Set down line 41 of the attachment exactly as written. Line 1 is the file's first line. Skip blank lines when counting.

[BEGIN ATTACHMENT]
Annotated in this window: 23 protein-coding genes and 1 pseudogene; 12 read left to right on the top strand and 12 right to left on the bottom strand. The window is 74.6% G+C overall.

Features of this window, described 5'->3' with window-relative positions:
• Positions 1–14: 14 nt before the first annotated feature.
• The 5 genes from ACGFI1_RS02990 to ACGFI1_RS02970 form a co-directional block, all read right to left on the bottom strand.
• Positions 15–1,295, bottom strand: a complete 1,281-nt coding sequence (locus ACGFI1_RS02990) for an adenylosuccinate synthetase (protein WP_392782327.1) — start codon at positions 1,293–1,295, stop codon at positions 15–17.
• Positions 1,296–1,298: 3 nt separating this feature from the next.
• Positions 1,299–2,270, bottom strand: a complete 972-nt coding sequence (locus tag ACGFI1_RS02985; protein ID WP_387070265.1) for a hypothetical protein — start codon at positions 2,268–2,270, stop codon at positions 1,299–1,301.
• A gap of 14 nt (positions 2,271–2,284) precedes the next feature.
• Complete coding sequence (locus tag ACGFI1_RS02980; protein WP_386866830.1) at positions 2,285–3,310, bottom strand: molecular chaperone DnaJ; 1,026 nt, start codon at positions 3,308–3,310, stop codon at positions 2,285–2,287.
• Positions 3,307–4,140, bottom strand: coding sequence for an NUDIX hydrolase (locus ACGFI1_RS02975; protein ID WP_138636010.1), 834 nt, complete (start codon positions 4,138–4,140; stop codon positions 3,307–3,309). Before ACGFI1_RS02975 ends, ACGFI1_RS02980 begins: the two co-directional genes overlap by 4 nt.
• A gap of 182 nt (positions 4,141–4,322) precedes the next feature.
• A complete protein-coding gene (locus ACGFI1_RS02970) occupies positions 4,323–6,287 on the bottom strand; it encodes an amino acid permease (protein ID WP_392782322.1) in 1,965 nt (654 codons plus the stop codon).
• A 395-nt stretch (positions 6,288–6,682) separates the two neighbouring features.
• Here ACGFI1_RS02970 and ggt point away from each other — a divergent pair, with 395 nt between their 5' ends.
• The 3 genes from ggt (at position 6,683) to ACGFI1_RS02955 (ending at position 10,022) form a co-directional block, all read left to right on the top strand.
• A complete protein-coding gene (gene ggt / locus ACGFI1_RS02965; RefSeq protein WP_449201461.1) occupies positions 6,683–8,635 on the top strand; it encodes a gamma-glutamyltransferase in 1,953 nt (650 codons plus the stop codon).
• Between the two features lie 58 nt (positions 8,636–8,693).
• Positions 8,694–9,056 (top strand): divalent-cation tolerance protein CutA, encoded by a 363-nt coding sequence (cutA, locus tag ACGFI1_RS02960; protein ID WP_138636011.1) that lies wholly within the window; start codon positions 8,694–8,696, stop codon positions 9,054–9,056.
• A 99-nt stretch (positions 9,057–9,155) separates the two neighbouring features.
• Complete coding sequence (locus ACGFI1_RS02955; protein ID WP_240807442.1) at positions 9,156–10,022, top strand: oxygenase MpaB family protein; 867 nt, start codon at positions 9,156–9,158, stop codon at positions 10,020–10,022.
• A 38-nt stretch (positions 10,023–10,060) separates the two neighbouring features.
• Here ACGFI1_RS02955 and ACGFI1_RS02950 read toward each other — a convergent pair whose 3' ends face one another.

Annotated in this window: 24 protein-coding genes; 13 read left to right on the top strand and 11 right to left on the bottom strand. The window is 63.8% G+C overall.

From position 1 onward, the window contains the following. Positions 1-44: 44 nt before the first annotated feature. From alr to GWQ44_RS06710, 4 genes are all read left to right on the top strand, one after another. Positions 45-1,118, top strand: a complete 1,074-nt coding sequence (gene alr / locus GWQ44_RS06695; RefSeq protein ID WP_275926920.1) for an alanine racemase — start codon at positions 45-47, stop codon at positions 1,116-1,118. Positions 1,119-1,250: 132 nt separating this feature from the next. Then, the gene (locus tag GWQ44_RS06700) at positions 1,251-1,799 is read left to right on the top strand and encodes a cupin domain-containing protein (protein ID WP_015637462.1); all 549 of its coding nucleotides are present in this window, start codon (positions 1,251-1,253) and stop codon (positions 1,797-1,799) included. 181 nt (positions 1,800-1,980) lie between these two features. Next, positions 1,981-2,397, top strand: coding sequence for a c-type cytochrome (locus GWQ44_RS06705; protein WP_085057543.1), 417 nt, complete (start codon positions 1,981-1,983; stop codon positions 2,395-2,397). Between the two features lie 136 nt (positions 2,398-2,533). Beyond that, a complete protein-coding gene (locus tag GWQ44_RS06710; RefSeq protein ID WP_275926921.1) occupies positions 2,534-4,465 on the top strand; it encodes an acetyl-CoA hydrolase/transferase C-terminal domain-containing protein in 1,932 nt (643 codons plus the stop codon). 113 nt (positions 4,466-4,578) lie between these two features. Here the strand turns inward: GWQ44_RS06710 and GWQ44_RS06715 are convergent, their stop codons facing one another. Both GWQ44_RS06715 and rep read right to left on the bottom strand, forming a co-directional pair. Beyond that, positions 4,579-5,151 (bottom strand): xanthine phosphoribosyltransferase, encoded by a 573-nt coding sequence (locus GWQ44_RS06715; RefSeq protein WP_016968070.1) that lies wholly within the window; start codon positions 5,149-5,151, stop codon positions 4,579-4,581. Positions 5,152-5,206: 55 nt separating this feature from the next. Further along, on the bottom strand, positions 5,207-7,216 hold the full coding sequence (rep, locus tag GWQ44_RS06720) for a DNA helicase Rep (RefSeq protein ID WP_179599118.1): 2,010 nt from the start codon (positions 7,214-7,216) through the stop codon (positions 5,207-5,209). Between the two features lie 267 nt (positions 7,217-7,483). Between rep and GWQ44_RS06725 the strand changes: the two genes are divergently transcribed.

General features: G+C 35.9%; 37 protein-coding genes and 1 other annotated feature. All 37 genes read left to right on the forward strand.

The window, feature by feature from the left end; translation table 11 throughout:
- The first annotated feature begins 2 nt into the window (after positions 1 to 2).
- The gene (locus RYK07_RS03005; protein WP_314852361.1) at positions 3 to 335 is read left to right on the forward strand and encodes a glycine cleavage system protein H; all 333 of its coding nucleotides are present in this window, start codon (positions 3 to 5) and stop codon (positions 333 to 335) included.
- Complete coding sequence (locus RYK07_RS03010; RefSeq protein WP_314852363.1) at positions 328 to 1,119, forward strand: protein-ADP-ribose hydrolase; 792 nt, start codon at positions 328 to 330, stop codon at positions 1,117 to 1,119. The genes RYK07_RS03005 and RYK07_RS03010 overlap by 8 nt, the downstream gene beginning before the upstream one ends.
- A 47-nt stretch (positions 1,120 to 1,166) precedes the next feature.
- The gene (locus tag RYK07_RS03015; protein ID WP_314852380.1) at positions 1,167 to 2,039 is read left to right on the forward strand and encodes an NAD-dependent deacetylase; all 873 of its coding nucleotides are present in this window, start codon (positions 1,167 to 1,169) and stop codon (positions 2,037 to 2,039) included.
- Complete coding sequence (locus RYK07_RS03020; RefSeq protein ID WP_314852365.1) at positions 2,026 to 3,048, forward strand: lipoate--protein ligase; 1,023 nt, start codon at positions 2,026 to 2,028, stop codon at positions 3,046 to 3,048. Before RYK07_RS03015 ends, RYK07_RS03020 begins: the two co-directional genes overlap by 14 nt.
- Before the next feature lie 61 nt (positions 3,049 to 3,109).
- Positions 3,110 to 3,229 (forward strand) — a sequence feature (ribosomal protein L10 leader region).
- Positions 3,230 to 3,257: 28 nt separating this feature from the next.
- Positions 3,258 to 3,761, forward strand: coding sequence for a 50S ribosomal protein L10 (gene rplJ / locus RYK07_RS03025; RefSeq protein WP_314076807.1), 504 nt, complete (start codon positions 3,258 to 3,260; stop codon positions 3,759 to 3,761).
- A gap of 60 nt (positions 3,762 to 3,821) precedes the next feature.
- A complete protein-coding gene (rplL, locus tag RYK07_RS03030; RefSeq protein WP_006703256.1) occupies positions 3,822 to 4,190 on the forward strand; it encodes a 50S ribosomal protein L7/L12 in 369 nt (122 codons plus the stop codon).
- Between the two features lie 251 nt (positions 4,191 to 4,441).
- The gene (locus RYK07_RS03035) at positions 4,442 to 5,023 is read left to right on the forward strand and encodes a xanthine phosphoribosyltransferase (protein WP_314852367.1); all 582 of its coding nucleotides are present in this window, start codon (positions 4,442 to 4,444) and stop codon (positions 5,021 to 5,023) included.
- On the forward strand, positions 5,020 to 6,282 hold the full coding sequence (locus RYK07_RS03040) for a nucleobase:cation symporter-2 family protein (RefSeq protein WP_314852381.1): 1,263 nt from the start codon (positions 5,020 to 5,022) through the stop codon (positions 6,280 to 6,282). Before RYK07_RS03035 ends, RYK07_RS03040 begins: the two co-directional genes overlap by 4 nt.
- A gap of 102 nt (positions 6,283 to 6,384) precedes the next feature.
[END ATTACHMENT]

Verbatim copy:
- On the forward strand, positions 5,020 to 6,282 hold the full coding sequence (locus RYK07_RS03040) for a nucleobase:cation symporter-2 family protein (RefSeq protein WP_314852381.1): 1,263 nt from the start codon (positions 5,020 to 5,022) through the stop codon (positions 6,280 to 6,282). Before RYK07_RS03035 ends, RYK07_RS03040 begins: the two co-directional genes overlap by 4 nt.